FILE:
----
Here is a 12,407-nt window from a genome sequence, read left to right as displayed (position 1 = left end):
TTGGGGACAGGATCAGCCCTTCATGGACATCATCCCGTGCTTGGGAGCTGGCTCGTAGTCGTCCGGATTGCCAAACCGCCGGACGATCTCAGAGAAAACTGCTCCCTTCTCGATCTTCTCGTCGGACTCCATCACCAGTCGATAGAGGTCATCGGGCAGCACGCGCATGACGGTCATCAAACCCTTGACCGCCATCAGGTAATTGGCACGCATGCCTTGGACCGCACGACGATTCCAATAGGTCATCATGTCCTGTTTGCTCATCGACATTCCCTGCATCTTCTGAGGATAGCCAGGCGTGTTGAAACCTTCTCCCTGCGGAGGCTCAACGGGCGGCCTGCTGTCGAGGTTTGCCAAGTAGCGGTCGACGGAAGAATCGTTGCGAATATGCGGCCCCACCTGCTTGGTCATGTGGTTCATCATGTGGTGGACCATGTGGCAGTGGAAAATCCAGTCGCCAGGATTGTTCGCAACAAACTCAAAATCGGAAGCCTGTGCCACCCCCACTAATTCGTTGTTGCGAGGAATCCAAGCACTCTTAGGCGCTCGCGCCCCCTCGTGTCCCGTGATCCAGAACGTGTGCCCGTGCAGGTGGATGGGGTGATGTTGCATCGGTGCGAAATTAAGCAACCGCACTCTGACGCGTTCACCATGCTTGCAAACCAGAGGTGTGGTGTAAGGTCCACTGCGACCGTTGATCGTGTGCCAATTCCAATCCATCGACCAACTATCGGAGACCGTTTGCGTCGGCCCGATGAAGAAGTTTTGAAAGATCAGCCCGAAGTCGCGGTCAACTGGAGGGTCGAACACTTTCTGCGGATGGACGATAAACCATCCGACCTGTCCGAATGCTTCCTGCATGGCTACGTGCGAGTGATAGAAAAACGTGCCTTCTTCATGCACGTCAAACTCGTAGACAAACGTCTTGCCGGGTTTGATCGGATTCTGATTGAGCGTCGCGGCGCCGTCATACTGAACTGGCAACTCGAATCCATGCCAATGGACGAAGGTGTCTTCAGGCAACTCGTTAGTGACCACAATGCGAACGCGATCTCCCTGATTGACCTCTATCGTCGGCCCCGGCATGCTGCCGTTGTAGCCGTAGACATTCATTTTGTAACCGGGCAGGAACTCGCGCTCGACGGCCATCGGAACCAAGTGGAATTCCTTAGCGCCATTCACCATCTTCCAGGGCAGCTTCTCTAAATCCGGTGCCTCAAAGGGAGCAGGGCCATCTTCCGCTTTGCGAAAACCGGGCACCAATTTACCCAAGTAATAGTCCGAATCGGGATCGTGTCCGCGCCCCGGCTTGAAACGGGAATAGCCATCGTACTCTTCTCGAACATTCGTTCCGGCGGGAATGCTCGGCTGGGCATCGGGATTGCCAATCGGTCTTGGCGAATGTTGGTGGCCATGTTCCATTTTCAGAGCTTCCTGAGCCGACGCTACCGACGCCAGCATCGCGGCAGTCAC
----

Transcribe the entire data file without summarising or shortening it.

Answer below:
Here is a 12,407-nt window from a genome sequence, read left to right as displayed (position 1 = left end):
TTGGGGACAGGATCAGCCCTTCATGGACATCATCCCGTGCTTGGGAGCTGGCTCGTAGTCGTCCGGATTGCCAAACCGCCGGACGATCTCAGAGAAAACTGCTCCCTTCTCGATCTTCTCGTCGGACTCCATCACCAGTCGATAGAGGTCATCGGGCAGCACGCGCATGACGGTCATCAAACCCTTGACCGCCATCAGGTAATTGGCACGCATGCCTTGGACCGCACGACGATTCCAATAGGTCATCATGTCCTGTTTGCTCATCGACATTCCCTGCATCTTCTGAGGATAGCCAGGCGTGTTGAAACCTTCTCCCTGCGGAGGCTCAACGGGCGGCCTGCTGTCGAGGTTTGCCAAGTAGCGGTCGACGGAAGAATCGTTGCGAATATGCGGCCCCACCTGCTTGGTCATGTGGTTCATCATGTGGTGGACCATGTGGCAGTGGAAAATCCAGTCGCCAGGATTGTTCGCAACAAACTCAAAATCGGAAGCCTGTGCCACCCCCACTAATTCGTTGTTGCGAGGAATCCAAGCACTCTTAGGCGCTCGCGCCCCCTCGTGTCCCGTGATCCAGAACGTGTGCCCGTGCAGGTGGATGGGGTGATGTTGCATCGGTGCGAAATTAAGCAACCGCACTCTGACGCGTTCACCATGCTTGCAAACCAGAGGTGTGGTGTAAGGTCCACTGCGACCGTTGATCGTGTGCCAATTCCAATCCATCGACCAACTATCGGAGACCGTTTGCGTCGGCCCGATGAAGAAGTTTTGAAAGATCAGCCCGAAGTCGCGGTCAACTGGAGGGTCGAACACTTTCTGCGGATGGACGATAAACCATCCGACCTGTCCGAATGCTTCCTGCATGGCTACGTGCGAGTGATAGAAAAACGTGCCTTCTTCATGCACGTCAAACTCGTAGACAAACGTCTTGCCGGGTTTGATCGGATTCTGATTGAGCGTCGCGGCGCCGTCATACTGAACTGGCAACTCGAATCCATGCCAATGGACGAAGGTGTCTTCAGGCAACTCGTTAGTGACCACAATGCGAACGCGATCTCCCTGATTGACCTCTATCGTCGGCCCCGGCATGCTGCCGTTGTAGCCGTAGACATTCATTTTGTAACCGGGCAGGAACTCGCGCTCGACGGCCATCGGAACCAAGTGGAATTCCTTAGCGCCATTCACCATCTTCCAGGGCAGCTTCTCTAAATCCGGTGCCTCAAAGGGAGCAGGGCCATCTTCCGCTTTGCGAAAACCGGGCACCAATTTACCCAAGTAATAGTCCGAATCGGGATCGTGTCCGCGCCCCGGCTTGAAACGGGAATAGCCATCGTACTCTTCTCGAACATTCGTTCCGGCGGGAATGCTCGGCTGGGCATCGGGATTGCCAATCGGTCTTGGCGAATGTTGGTGGCCATGTTCCATTTTCAGAGCTTCCTGAGCCGACGCTACCGACGCCAGCATCGCGGCAGTCAC